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Fisher College Mourns Passing of Civil Rights Icon Congressman John Lewis

On July 18th, the nation lost a great leader and friend. Congressman John Lewis was a Civil Rights icon and one of the 13 original Freedom Riders. Having a prominent role in the Civil Rights Movement, he helped organize the 1963 March on Washington, where his mentor, the Reverend Dr. Martin Luther King, Jr., delivered his famous “I Have a Dream” speech.

Throughout his life, Congressman Lewis encouraged others to be the best version of themselves and to recognize the beauty and value of every human life. He compelled us to stand up for all that is right and never stand on the sidelines. His legacy reminds us that one person can, in fact, change the world. Congressman Lewis leaves this country a better, more just place, but as recent events make evident, much work remains to be done.

As an institution of higher learning, we recognize this as a great responsibility. We affirm that we stand with and support the Black community in this struggle to end racism and social injustice. Fisher honors Congressman John Lewis’ memory by recommitting ourselves to fairness and opportunity for all.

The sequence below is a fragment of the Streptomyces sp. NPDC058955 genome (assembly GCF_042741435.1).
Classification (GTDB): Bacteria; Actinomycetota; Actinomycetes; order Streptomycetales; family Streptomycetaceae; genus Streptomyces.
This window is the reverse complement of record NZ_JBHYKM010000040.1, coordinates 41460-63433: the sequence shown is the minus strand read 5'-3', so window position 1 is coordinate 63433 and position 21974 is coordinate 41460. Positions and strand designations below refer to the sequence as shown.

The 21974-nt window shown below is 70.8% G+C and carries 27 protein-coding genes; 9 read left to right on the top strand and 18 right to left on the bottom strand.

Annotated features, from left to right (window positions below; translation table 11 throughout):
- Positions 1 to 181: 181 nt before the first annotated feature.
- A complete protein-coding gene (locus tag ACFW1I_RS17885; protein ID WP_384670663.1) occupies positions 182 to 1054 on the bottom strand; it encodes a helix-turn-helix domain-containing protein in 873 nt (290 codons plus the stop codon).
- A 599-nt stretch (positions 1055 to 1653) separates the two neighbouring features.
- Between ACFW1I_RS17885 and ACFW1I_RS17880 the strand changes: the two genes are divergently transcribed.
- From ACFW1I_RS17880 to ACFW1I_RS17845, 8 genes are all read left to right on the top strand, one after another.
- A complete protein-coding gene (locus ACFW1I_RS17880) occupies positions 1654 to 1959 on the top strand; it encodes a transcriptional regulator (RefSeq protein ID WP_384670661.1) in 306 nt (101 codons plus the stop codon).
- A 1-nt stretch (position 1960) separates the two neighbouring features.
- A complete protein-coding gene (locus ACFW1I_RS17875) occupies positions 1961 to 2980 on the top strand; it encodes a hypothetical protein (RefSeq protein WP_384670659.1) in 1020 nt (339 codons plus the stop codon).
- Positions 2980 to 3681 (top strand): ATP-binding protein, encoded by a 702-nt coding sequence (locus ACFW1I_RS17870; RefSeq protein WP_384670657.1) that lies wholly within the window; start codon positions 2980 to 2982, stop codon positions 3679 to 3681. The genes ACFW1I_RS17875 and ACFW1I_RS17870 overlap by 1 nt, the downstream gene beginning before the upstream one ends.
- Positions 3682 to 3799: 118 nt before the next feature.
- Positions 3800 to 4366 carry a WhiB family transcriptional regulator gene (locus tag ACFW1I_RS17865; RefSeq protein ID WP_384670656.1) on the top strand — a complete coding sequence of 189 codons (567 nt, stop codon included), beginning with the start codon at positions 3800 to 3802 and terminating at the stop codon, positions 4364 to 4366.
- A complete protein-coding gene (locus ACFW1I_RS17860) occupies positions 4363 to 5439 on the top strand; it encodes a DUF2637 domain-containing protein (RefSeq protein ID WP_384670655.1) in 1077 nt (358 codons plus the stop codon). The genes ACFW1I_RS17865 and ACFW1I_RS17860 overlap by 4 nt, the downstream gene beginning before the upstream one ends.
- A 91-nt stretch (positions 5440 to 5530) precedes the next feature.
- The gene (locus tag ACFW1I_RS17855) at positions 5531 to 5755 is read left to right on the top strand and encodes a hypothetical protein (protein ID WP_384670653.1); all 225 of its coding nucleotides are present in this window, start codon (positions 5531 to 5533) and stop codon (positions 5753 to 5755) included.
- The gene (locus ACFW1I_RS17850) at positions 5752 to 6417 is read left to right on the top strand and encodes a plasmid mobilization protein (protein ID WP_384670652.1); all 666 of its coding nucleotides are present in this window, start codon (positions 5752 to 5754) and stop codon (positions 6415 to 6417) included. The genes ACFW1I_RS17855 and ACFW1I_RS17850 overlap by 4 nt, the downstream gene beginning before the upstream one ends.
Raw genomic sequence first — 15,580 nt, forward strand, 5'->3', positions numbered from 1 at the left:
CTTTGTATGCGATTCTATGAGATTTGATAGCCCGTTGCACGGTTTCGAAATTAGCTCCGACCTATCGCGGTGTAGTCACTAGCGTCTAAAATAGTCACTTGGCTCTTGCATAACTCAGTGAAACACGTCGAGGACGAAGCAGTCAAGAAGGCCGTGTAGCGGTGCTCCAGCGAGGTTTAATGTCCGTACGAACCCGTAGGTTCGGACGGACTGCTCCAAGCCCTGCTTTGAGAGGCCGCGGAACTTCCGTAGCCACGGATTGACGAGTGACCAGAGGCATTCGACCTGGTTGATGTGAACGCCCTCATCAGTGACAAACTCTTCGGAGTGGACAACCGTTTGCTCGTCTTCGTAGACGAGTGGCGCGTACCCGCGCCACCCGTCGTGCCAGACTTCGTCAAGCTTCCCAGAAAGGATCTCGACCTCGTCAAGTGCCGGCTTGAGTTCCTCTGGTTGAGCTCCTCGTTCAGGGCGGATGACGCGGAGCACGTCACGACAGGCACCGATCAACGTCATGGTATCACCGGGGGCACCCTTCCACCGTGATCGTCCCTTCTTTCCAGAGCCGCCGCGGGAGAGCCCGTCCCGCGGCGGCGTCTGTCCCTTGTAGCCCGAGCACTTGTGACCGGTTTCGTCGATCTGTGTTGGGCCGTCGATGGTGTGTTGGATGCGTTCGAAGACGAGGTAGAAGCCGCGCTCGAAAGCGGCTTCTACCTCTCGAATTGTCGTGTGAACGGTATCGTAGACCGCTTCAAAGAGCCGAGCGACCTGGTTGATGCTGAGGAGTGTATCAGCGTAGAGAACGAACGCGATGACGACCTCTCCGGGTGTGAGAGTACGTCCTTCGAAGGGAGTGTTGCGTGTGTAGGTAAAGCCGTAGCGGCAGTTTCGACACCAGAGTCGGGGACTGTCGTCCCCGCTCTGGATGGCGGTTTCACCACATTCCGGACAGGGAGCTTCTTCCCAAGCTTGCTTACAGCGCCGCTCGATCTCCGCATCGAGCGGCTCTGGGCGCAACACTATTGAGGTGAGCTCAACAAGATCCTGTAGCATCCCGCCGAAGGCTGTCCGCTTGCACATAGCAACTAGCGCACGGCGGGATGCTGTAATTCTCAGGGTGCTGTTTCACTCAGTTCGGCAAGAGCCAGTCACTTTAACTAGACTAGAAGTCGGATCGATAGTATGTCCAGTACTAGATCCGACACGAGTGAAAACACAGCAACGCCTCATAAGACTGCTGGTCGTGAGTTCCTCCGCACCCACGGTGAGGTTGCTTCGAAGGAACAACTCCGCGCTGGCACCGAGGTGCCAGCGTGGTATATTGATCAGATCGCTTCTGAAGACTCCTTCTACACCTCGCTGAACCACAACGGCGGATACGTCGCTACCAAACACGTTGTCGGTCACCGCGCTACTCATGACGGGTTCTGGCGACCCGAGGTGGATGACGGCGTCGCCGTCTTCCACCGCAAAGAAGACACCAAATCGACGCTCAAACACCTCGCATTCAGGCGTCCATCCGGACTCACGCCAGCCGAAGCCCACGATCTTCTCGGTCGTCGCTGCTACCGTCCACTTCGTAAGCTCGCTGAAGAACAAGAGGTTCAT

Remembering John Lewis and his Fight for Civil Rights

John Lewis was a leader in the fight for civil rights at a young age. He was a founder of the Student Non-Violent Coordinating Committee, a platform for younger black activists in the Civil Rights movement.  At 23, he was the youngest speaker at the famous March on Washington.

John Lewis faced violence and brutality from police on multiple occasions. This picture was taken right before state troopers beat him and gassed him on the Edmund Pettus bridge in Selma, Alabama. However, he would continue for the rest of his life, as he summed up in one of his his most famost quote:

"Get in good trouble, necessary trouble, and help redeem the soul od America." 

 

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From 1987 until his passing in 2020, he served in congress and represented Georgia's 5th District in the Democratic Party. He was known by his colleagues as the "conscience of congress" where he continued to fight for Civil Rights and speak out against issues ranging from affordable healthcare, to safety, to the formation of the Smithsonian's African American history museum. 

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Black Mental Health Matters-TEDx Wilmington | Phillip J. Roundtree

Find a Therapist of Color - Online Mental Health Provider Directory

Guided Relaxation Exercises-Benson Henry Institute

Student Counseling Services at Fisher